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Mia Red 2015

Tempranillo from Spain
    0% ABV
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    0% ABV

    Winemaker Notes

    Mia Red's color is a deep ruby red with the violet-blue undertones, typical of a young red wine. On the nose, it delivers aromas of intense earthiness, plums and violets over a hint of orange peel. On the palate, it is richly fruity, with notes of plum, red berries, smooth tobacco and a hint of spice. It has fine tannins, great balance and a lingering finish. Mia Red is perfect to drink with white meat, beef and lamb, as well as pasta and vegetables. It is best drunk slightly chilled.

    Critical Acclaim

    All Vintages
    Mia
    Mia, Spain
    Image of winery
    I work for Freixenet in Spain. You may know them as the makers of Freixenet Cava, the sparkling wine known worldwide for its famous black bottle. One day my colleagues and I were talking about still wines. Now my family have always been wine makers and I was explaining how I thought it was time for Freixenet to make modern easy-drinking still wines.

    Well the Freixenet family agreed and told me to get on with it! So the next thing I know - I have a new project!

    We've spent over a year talking to wine drinkers all over the world about our idea, who by sharing their views on what they like in wine, helped us created Mia. By the way, we called it Mia because once all the growers, designers, bottlers and distributors heard about the idea they wanted to be part of it and started calling it 'mine' so we called the wine just that - 'Mia' - the Spanish word for mine.

    So now our wines are available in many parts of the world. Enjoy them and hopefully you'll start calling them 'Mia' as well.

    Known for bold reds, crisp whites and distinctive sparkling and fortified wines, Spain has embraced international varieties and wine styles while continuing to place primary emphasis on its own native grapes. Though the country’s climate is diverse, it is generally hot and dry. In the center of the country lies a vast, arid plateau known as the Meseta Central, characterized by extremely hot summers and frequent drought.

    Rioja is Spain’s best-known region, where earthy, age-worthy reds are made from Tempranillo and Garnacha (Grenache). Rioja also produces rich, nutty whites from the local Viura grape.

    Ribera del Duero is gaining ground with its single varietal Tempranillo wines, recognized for their concentration of fruit and opulence. Priorat, a sub-region of Catalonia, specializes in bold, full-bodied red blends of Garnacha (Grenache), Cariñena (Carignan), and often Syrah and Cabernet Sauvignon. Catalonia is also home to Cava, a sparkling wine made in the traditional method but from indigenous varieties. In the cool, damp northwest region of Galicia, refreshing white Albariño and Verdejo dominate.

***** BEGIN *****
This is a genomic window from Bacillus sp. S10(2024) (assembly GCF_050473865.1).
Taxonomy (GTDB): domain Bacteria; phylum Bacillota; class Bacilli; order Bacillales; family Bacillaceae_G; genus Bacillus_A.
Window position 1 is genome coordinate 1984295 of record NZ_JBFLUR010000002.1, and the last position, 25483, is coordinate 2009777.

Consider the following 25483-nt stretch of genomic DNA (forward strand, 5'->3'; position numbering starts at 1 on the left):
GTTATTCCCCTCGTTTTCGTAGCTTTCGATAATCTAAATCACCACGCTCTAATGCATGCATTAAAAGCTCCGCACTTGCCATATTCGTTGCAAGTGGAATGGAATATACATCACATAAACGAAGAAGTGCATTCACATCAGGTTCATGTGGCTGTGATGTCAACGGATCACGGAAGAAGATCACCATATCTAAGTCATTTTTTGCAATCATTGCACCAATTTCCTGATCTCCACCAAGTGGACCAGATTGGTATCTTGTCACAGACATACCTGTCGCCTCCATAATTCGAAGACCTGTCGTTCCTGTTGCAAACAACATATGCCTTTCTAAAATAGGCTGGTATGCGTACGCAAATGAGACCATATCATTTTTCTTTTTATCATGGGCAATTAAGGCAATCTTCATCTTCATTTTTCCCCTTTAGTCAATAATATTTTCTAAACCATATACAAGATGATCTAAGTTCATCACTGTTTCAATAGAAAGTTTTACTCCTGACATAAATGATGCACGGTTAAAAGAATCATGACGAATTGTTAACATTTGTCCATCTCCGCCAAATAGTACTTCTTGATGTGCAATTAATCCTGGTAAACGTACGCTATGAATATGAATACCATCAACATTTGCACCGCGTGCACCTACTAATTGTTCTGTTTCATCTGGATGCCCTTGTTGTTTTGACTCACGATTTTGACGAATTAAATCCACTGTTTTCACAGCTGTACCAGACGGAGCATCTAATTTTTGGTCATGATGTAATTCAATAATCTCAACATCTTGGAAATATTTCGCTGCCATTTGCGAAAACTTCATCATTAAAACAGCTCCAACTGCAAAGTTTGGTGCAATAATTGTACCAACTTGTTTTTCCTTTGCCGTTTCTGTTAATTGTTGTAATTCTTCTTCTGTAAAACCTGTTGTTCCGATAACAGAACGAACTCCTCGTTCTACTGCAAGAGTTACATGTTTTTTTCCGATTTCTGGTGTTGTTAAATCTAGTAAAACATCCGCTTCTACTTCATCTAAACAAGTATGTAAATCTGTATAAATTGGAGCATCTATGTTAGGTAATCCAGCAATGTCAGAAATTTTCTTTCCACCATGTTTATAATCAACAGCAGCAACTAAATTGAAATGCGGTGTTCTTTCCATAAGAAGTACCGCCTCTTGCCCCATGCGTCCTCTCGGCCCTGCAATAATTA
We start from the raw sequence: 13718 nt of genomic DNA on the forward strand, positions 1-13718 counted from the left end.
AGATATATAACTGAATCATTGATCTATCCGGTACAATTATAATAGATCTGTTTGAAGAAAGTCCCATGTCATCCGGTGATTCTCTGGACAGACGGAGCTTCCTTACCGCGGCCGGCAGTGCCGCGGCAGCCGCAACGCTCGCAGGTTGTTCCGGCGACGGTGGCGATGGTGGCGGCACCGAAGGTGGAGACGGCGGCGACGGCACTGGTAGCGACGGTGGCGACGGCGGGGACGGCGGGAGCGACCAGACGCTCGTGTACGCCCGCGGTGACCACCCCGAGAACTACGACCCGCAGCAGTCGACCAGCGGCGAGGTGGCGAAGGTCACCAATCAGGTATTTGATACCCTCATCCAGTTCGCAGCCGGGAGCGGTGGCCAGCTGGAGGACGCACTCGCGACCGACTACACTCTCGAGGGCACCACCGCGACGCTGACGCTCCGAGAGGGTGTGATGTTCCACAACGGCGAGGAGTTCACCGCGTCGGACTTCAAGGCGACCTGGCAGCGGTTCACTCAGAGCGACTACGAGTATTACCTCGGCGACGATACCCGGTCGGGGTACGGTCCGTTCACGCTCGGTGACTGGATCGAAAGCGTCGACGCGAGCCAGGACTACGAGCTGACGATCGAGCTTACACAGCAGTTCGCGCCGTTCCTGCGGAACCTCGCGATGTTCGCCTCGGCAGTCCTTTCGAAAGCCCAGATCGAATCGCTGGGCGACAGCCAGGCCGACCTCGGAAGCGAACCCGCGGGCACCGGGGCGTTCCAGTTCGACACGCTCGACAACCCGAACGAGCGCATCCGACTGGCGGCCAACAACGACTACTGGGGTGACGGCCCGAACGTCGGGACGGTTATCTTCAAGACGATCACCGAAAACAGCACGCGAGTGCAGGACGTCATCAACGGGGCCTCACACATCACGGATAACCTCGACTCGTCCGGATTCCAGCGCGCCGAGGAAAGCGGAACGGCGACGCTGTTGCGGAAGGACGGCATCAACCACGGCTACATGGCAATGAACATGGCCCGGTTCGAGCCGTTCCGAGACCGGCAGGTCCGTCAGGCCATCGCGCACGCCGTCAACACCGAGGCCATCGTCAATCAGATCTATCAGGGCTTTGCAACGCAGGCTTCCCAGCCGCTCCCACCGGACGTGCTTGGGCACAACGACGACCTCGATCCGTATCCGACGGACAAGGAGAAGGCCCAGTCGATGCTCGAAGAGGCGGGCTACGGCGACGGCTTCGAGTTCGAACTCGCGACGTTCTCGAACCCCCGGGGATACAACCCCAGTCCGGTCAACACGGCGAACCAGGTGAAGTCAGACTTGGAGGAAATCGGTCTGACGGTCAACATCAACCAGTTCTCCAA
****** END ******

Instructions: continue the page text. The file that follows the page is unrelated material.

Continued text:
Sherry, Spain’s famous fortified wine, is produced in a wide range of styles from dry to lusciously sweet at the country’s southern tip in Jerez.

    Tempranillo

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    Notoriously food-friendly with soft tannins and a bright acidity, Tempranillo is the star of Spain’s Rioja and Ribera del Duero regions and important throughout most of Spain. Depending on location, it takes on a few synonyms; in Penedès, it is known as Ull de Llebre and in Valdepeñas, goes by Cencibel. Furthermore in Portugal, known as Tinta Roriz, it is a key component both in Port and the dry red wines of the Douro. The New World regions of California, Washington and Oregon have all had success with Tempranillo, producing a ripe, amicable and fruit-dominant style of red.

    In the Glass

    Tempranillo produces medium-weight reds with strawberry and black fruit characteristics and depending on yield, growing conditions and winemaking, can produce hints of spice, toast, leather, tobacco, herb or vanilla.

    Perfect Pairings

    Tempranillo’s modest, fine-grained tannins and good acidity make it extremely food friendly. Pair these with a wide variety of Spanish-inspired dishes—especially grilled lamb chops, a rich chorizo and bean stew or paella.

    Sommelier Secret

    The Spanish take their oak aging requirements very seriously, especially in Rioja. There, a naming system is in place to indicate how much time the wine has spent in both barrel and bottle before release. Rioja labeled Joven (a fresh and fruity style) spends a year or less in oak, whereas Gran Reserva (complex and age-worthy) must be matured for a minimum of two years in oak and three years in bottle before release. Requirements on Crianza and Reserva fall somewhere in between.

    SWS357165_2015 Item# 177391